- Deputies: Man, woman tried to arrange killing of his estranged wife (5/21/17)1
- Former coroner convicted of felony theft now faces prison in misdemeanor case (5/23/17)2
- Cape police say man assaulted, kidnapped girlfriend (5/21/17)2
- Woman may lose foot after being hit by moped (5/24/17)
- Illinois Trail of Tears site where Cherokee buried named to National Historic Register (5/24/17)
- Business notebook: Woman, sister-in-law buy Perryville custom-wear shop (5/22/17)
- Police: Woman arrested after meth found hidden in pants (5/26/17)2
- Cape man accused of shooting a woman in Jackson (5/21/17)
- Police apprehend Charleston man they say hit Cape woman with car (5/24/17)
- Broadening horizons: Heartland Dream Team founder stays committed to area youth (5/21/17)2
Don't let fears cloud your judgment
To the editor:
In this challenging world, our fears about life, death, normalcy -- even love -- are often at a fever pitch and can lead us to reject honest but seemingly inappropriate works of art that may provide empowering insights into those fears. Translation: We often react instinctively to fears (sometimes rightly so) with habitual thought and emotional patterns and biases that feel safe. We rightly want to feel protected by familiar patterns as the three primal needs resurface during such times: food, shelter and clothing. Hence, we don't want our art to reflect reality but, as during the Great Depression, World War II and other crises, we often prefer that they provide us with escapist experiences.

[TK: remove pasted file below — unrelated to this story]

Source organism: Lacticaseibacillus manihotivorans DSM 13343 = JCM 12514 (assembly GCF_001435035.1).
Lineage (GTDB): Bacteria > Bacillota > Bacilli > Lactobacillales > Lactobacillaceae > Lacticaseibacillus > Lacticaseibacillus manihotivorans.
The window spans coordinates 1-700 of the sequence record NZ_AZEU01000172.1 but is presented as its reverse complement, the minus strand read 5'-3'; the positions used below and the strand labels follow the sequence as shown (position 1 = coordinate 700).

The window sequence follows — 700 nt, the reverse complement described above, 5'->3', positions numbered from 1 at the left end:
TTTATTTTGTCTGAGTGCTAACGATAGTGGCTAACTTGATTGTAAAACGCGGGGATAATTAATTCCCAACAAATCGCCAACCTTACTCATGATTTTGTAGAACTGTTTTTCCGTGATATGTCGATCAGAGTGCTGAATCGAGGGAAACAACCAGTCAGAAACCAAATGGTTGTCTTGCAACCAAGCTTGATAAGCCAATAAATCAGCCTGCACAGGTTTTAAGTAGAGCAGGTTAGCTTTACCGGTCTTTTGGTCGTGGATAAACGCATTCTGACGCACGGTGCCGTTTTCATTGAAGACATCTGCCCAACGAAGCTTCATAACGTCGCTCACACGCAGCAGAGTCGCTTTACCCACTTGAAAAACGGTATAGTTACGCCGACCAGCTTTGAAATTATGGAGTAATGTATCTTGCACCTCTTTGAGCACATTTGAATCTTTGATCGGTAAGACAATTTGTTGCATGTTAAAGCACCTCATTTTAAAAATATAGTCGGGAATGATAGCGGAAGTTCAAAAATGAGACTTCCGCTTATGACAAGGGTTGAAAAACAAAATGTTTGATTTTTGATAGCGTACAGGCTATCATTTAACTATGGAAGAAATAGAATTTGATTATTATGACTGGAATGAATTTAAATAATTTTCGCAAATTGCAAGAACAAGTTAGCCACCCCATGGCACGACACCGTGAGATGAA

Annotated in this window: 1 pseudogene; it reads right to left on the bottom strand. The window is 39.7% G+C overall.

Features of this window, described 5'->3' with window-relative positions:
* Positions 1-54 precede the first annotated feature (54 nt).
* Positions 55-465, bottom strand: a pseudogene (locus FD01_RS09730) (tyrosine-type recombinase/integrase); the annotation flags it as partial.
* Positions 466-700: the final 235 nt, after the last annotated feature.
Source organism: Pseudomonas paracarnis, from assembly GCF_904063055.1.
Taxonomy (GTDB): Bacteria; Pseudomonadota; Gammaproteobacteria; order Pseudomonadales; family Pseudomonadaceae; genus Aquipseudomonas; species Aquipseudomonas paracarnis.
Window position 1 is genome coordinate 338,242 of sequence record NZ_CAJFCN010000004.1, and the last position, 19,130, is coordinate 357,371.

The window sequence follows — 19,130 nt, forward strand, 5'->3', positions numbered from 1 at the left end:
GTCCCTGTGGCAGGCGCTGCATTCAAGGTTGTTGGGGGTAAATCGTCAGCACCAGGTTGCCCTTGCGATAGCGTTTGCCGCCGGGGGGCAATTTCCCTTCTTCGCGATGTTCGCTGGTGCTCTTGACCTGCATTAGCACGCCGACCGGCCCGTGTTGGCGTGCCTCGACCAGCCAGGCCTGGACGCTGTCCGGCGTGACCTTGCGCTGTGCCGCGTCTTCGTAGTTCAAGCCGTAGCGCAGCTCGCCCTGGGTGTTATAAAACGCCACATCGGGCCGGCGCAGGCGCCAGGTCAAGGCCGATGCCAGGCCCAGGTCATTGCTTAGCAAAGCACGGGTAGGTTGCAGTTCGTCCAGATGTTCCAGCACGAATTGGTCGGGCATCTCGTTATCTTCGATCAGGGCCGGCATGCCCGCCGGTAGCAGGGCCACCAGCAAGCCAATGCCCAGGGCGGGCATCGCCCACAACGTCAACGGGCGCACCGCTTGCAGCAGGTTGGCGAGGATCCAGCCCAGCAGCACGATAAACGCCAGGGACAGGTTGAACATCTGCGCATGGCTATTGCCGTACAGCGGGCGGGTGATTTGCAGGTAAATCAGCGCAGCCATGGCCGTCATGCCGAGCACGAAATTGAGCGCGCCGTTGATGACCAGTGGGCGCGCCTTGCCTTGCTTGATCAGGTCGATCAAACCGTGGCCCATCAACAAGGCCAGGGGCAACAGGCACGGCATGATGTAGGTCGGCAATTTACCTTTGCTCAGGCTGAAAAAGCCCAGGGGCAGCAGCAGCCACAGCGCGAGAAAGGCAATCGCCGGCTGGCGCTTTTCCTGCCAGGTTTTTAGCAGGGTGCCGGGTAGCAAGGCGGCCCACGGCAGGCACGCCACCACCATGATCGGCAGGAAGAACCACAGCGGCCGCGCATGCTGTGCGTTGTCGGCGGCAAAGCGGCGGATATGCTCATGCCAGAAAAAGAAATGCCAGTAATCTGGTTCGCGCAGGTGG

Good art, however, finds ways to merge enjoyment with self-educational opportunities, often sensed between the lines. The current theatrical and energetically moving Department of Theatre and Dance production of William Shakespeare's "Romeo and Juliet" is one such 21st century opportunity for all of us -- school administrators, students and community members -- to experience this rich mix of entertainment and spiritual nourishment. In times of trouble, it is incumbent upon us as thinking, responsible, conscientious and caring human beings to put our established beliefs to the test and not merely hide our sensibilities and hope for this country and planet.
Go see "Romeo and Juliet" for yourselves, and don't unthinkingly succumb to instinctual reactions to those rampant fears -- fears that may have the effect of discouraging your natural right to considered participation as intelligent, thoughtful and engaged human beings.
MARC STRAUSS, Associate Professor, Department of Theatre and Dance, Southeast Missouri State University, Cape Girardeau